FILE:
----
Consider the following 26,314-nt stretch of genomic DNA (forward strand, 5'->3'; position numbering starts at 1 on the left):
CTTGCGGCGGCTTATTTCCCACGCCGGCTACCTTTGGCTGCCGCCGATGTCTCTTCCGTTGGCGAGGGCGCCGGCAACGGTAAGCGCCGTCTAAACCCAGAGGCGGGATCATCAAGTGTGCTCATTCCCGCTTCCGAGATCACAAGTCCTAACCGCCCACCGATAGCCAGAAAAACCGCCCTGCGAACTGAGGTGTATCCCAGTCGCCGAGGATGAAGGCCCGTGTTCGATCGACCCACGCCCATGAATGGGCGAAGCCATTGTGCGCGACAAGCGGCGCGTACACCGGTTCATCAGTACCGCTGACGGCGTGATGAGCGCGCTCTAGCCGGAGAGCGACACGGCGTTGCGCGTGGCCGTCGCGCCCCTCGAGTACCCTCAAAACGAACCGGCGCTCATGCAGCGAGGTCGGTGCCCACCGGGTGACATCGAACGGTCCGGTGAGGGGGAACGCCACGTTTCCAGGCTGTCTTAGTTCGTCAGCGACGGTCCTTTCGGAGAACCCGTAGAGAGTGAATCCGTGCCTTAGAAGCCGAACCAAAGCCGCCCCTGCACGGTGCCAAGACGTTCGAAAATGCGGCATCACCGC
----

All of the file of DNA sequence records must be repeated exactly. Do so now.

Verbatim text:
Consider the following 26,314-nt stretch of genomic DNA (forward strand, 5'->3'; position numbering starts at 1 on the left):
CTTGCGGCGGCTTATTTCCCACGCCGGCTACCTTTGGCTGCCGCCGATGTCTCTTCCGTTGGCGAGGGCGCCGGCAACGGTAAGCGCCGTCTAAACCCAGAGGCGGGATCATCAAGTGTGCTCATTCCCGCTTCCGAGATCACAAGTCCTAACCGCCCACCGATAGCCAGAAAAACCGCCCTGCGAACTGAGGTGTATCCCAGTCGCCGAGGATGAAGGCCCGTGTTCGATCGACCCACGCCCATGAATGGGCGAAGCCATTGTGCGCGACAAGCGGCGCGTACACCGGTTCATCAGTACCGCTGACGGCGTGATGAGCGCGCTCTAGCCGGAGAGCGACACGGCGTTGCGCGTGGCCGTCGCGCCCCTCGAGTACCCTCAAAACGAACCGGCGCTCATGCAGCGAGGTCGGTGCCCACCGGGTGACATCGAACGGTCCGGTGAGGGGGAACGCCACGTTTCCAGGCTGTCTTAGTTCGTCAGCGACGGTCCTTTCGGAGAACCCGTAGAGAGTGAATCCGTGCCTTAGAAGCCGAACCAAAGCCGCCCCTGCACGGTGCCAAGACGTTCGAAAATGCGGCATCACCGC